What you don’t know about mouthwash and which to avoid

Why some mouthwashes can actually cause bad breath and damage rather than prevent it.

Why you should remove certain mouthwashes from your oral care routine

Using mouthwash is a familiar part of our oral care routine. Many rely on mouthwashes to help them to battle bad breath, however some can contribute to adverse effects to our oral health. While the use of mouthwashes does not replace brushing and flossing, the usage of certain mouthwashes might prove beneficial for some people.[1]

Do you need alcohol in your mouthwash to enjoy the cleaning benefits?

Many mouthwashes contain alcohol that produces a familiar burning sensation that many perceive to be what is cleaning their mouth. The alcohol that is in some mouthwashes actually strips away good bacteria along with bad bacteria from our oral microbiome. This reduces saliva production and can contribute to dry mouth, and in-turn increase your risk to cavities. Having sufficient saliva in your mouth is important to lubricate your oral environment.[2]

Types of Mouthwashes

There are two main types of mouthwashes that are frequently used: cosmetic and therapeutic.[1] Cosmetic mouthwashes may temporarily control bad breath and leave behind a pleasant refreshing taste. They do not however treat or prevent plaque buildup, prevent decay, kill bacteria that causes bad breath, or provide any other lasting benefit.[1]

Therapeutic mouthwashes can help to reduce plaque, gingivitis, dissolve oils that contribute to bad breath, and help to prevent tooth decay. They may contain active ingredients that are beneficial for building up good bacteria in the mouth such as fluoride, xylitol, essential oils, and zinc.[1] Some prescription and over the counter mouthwashes can help provide relief and manage mouth sores or irritation that may occur when undergoing chemotherapy or radiation treatments.[3] The ultimate goal in our oral care routine is to limit decay and gum disease. Using a therapeutic mouthwash can help us to achieve this goal along with thorough brushing and flossing.

What You Can Do

Your diet is a contributory factor in the health of your oral microbiome. A modern diet often contains high levels of sugar, acidic, and processed foods that contribute to a lowered pH level in the mouth. A lowered pH level coupled with an overgrowth of bad bacteria in our mouths contributes to an increased presence of cavities, stains, and the prevalence of bad breath. Certain health conditions such as diabetes or chronic acid reflux can contribute to bad breath.[3] Consuming a diet that is rich in calcium, vitamin D, magnesium, phosphorus, and using a pH balancing mouthwashes can be beneficial to maintaining an optimal healthy oral microbiome.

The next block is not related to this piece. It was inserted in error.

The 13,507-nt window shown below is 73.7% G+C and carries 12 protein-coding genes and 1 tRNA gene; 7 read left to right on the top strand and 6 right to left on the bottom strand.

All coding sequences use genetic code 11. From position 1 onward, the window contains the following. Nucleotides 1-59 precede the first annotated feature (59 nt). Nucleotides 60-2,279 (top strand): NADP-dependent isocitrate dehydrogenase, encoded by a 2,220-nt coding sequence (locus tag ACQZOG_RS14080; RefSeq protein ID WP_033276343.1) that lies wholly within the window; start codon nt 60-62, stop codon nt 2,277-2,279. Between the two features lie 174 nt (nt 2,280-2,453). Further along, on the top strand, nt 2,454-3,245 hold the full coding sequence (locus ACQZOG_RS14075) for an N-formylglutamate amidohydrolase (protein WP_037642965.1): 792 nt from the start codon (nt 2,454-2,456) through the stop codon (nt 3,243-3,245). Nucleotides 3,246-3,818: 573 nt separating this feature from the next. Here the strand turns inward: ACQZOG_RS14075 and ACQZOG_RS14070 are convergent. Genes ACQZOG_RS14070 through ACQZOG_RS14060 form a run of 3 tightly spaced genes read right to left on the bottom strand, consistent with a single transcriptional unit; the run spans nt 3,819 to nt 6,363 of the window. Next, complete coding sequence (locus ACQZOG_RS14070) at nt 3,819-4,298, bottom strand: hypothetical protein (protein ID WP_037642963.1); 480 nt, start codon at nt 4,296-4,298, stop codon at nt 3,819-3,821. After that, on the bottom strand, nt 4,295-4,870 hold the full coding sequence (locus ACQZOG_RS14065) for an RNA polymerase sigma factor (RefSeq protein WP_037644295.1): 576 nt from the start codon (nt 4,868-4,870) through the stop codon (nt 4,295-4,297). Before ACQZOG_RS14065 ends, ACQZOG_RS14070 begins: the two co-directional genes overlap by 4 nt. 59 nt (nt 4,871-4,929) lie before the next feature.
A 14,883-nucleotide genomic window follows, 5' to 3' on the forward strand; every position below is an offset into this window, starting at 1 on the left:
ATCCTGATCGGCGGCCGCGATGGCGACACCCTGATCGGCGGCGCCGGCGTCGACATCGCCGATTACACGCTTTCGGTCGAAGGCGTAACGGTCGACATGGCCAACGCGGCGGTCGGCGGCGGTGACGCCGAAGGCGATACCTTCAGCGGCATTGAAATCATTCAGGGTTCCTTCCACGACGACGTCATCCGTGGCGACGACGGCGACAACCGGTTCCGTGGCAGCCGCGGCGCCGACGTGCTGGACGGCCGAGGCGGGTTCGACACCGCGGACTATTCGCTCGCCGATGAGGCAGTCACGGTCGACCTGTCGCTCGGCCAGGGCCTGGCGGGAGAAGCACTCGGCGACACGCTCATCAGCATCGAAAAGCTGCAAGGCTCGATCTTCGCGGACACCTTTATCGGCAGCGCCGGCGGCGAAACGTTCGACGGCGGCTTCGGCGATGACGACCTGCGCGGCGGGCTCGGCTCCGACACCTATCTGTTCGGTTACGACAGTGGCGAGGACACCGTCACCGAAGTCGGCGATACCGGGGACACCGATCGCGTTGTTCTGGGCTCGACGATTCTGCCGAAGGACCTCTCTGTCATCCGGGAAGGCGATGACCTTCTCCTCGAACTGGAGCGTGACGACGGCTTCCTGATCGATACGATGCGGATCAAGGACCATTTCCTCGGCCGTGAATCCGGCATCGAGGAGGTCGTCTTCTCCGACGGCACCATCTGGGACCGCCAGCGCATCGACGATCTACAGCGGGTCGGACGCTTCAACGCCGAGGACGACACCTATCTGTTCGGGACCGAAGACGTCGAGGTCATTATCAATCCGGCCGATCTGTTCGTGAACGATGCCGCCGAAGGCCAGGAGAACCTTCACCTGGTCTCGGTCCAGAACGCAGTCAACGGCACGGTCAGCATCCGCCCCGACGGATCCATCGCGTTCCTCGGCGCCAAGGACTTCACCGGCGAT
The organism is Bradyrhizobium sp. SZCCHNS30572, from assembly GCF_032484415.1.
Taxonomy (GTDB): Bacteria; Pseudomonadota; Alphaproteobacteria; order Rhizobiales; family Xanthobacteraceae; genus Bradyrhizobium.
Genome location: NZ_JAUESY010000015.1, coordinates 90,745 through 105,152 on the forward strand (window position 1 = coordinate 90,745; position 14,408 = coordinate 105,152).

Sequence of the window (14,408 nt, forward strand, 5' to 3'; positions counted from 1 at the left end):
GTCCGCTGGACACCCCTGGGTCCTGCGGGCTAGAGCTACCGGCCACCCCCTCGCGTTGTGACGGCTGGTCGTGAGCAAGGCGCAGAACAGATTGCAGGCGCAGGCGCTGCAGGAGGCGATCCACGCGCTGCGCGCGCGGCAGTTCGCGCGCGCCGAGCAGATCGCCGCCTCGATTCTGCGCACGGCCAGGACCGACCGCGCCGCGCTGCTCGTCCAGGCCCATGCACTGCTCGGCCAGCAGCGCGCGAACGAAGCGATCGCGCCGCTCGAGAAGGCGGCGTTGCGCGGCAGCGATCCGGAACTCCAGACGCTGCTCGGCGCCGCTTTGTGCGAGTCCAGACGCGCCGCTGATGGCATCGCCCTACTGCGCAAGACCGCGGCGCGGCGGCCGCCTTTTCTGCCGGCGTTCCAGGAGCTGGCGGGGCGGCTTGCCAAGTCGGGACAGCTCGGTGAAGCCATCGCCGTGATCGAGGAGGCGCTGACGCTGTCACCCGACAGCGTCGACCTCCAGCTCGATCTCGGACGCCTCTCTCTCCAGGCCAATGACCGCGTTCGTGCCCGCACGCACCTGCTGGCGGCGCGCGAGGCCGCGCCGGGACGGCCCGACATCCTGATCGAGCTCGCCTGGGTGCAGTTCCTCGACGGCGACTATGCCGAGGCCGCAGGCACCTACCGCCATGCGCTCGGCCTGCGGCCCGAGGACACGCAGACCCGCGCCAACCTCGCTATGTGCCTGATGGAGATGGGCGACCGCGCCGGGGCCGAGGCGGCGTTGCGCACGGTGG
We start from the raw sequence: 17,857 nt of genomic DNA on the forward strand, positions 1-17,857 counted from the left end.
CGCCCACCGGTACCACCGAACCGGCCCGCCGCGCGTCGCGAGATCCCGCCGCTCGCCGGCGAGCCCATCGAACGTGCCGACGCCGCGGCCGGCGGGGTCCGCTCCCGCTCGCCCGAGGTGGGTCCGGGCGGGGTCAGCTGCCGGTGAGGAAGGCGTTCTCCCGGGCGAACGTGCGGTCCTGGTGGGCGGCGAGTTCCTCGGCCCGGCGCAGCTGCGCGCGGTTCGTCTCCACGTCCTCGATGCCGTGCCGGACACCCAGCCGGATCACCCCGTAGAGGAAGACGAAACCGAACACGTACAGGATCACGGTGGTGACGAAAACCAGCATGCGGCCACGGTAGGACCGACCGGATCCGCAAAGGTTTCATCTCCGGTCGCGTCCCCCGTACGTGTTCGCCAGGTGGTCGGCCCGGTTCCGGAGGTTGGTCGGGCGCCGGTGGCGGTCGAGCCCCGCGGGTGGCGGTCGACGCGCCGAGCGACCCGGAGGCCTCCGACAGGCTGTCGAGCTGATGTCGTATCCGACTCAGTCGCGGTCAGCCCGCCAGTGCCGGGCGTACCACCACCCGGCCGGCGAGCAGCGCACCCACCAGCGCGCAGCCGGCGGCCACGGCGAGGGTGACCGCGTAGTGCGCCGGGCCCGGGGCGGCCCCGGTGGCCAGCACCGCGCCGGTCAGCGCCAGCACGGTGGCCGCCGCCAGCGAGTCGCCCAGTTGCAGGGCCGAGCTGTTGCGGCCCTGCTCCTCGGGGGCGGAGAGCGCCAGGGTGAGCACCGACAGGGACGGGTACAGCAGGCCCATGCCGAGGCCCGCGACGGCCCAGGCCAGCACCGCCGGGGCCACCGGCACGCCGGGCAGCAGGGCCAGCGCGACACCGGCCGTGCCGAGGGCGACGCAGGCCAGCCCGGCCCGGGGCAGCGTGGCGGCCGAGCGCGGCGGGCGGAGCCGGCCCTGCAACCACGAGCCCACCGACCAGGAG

Often bad bacteria is present on our tongue. Using a tongue scraper can help to remove this harmful bacteria that contributes to bad breath, cavities, and improves digestive health.[2] The key to a healthy microbiome is keeping the oral bacteria balanced, practicing good oral hygiene habits, and regularly going to your dentist. A dentist can help you to determine the root cause of your dental issues and help treat the cause rather that you just treating the symptoms.[3]

Kari Carter-Cherelus

Kari Carter-Cherelus RDH, DA is a registered Dental Hygienist, writer, consultant, coach, international keynote speaker, with 23 years of experience in dentistry. She is passionate about helping others recover from burnout, improving organization’s work culture, and helping her clients to improve their mindset. She authored the book The Ultimate Guide For Dental Hygienist Burnout, and has written for RDH Graduate, RDH Magazine, and Inside Dental Hygiene.


  1. ADA. (2021, December 1). Mouthrinse (Mouthwash).
  2. Burhenne, Mark. (2018, July 10). Is Mouthwash Bad for You? Best Mouthwash + Risks and Alternatives.
  3. The Ohio State University. Mariotti, Angelo. (2022, March 8).